‘Dirty Love’ by Andre Dubus III (2013) – 292 pages
The first novella in the new collection of four novellas by Andre Dubus III, titled ‘Listen Carefully as our Options have Changed’, is written from the viewpoint of a cuckolded husband in his fifties. Fifty is the new forty, and infidelity must be the new fifties entertainment. His wife’s affair begins at the fitness club, and I suppose many affairs begin there for it gives women an opportunity to see men at their most admirable, getting in shape.
The husband here gets a detective to film his wife’s infidelity in graphic detail, and he watches the video over and over. At one point the husband picks up a four-foot length of steal pipe which he plans to use to confront his wife’s lover.
All four of the novellas in ‘Dirty Love’ are about sex, sex at its most hurtful and depressing. Even the one story where the sex isn’t destructive ends in a failed relationship. In all of these novellas the sex is totally joyless and each incidence winds up hurting all the people involved as well as the people close to them. The sex in these novellas is so uniformly dreary, I wondered if Dubus is making some moralistic point, even more puritanical than Jonathan Edwards’ famous sermon, ‘Sinners in the Hands of an Angry God’. I realize that this is supposed to be gritty realism, but the sex here is so mean and hurtful that it does not even feel real. Even the ill-fated Emma Bovary was exhilarated by her infidelities, but there is no joy in ‘Dirty Love’.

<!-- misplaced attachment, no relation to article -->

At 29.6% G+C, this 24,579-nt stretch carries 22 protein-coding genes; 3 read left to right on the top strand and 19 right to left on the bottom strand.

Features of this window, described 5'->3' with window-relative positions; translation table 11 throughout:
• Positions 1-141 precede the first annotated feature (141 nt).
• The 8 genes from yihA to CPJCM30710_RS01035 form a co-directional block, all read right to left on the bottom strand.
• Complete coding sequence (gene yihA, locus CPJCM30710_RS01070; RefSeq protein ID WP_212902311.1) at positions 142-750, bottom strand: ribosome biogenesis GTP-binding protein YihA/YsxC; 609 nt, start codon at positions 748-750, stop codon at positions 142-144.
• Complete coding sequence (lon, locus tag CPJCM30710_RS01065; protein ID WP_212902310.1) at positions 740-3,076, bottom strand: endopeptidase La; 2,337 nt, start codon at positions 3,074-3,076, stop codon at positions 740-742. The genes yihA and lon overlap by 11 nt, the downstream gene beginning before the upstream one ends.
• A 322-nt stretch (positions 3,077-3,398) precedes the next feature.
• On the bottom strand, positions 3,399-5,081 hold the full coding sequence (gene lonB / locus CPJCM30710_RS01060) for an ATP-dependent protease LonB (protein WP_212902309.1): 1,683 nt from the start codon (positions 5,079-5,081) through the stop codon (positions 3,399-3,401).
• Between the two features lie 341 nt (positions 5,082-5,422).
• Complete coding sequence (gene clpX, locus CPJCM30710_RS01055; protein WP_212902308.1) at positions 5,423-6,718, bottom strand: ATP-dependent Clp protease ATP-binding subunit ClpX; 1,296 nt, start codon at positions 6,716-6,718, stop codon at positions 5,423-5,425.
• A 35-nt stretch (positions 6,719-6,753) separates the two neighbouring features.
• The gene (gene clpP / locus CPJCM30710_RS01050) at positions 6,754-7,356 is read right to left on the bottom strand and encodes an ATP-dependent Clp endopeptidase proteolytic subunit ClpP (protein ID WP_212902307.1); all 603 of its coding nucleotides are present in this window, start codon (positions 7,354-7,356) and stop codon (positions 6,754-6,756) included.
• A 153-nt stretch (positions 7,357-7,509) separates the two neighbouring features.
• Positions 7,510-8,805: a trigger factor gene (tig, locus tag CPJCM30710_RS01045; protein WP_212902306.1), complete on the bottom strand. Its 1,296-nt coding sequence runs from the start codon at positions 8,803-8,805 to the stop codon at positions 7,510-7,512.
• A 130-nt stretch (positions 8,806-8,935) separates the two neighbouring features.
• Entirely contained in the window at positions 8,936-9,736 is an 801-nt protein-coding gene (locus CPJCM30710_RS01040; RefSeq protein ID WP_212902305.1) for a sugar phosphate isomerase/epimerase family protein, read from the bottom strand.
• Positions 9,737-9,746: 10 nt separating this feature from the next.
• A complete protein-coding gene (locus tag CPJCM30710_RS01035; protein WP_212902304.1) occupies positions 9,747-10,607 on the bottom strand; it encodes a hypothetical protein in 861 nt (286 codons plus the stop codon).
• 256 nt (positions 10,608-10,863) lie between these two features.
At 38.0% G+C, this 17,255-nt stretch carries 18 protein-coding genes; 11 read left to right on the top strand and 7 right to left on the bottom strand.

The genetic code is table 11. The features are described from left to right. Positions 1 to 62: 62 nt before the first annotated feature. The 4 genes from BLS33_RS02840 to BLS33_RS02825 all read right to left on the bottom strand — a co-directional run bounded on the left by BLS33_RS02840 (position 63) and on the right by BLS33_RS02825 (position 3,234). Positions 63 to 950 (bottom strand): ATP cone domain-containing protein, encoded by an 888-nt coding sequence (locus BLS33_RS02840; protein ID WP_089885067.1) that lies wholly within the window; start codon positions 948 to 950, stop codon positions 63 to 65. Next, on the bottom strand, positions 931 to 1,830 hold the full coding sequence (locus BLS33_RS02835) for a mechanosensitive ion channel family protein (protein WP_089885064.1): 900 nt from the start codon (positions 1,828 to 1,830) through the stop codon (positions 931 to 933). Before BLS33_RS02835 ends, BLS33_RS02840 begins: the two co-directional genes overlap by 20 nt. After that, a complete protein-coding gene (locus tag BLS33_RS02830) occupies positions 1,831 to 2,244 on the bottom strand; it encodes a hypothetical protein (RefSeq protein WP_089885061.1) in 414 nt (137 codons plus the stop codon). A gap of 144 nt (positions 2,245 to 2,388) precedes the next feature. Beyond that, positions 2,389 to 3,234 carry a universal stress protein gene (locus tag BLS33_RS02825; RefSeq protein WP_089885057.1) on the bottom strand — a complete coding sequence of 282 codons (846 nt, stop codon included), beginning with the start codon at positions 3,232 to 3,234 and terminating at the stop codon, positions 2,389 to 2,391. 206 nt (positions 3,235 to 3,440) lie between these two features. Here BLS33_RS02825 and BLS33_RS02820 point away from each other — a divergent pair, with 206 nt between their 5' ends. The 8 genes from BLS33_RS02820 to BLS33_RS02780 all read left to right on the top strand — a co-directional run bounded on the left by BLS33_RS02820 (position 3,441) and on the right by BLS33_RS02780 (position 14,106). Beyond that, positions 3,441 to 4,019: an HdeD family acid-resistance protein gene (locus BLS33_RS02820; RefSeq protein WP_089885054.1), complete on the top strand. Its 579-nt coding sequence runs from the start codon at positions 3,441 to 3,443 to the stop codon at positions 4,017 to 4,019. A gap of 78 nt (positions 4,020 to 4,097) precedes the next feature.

This book is so depressing, I wouldn’t even call it realism. I think that most people have their ups and downs during the day in the real world, yet Dubus leaves out any sense of people ever feeling good about anything. All is misery, and that is not real.
Another criticism I have with ‘Dirty Love’ is the dialogue. Everyone, males and females, speaks in real short sentences with frequent use of the word ‘fuck’. I don’t object to ‘fuck’ on moral grounds, but I do object to its use here on aesthetic grounds. It does not convey any real meaning, and it further contributes to the flat, cheerless, mean atmosphere of these novellas. One might argue that this is the way people really talk, and that may be true. However I consider reading this type of dialogue a waste of time. If people don’t have anything meaningful to say, I’d rather they did not talk at all.
Perhaps people will read ‘Dirty Love’ so they can feel good about their own lives as compared to the poor souls stuck in these novellas. That’s about the only reason I can see for reading this book, and it is not enough for me.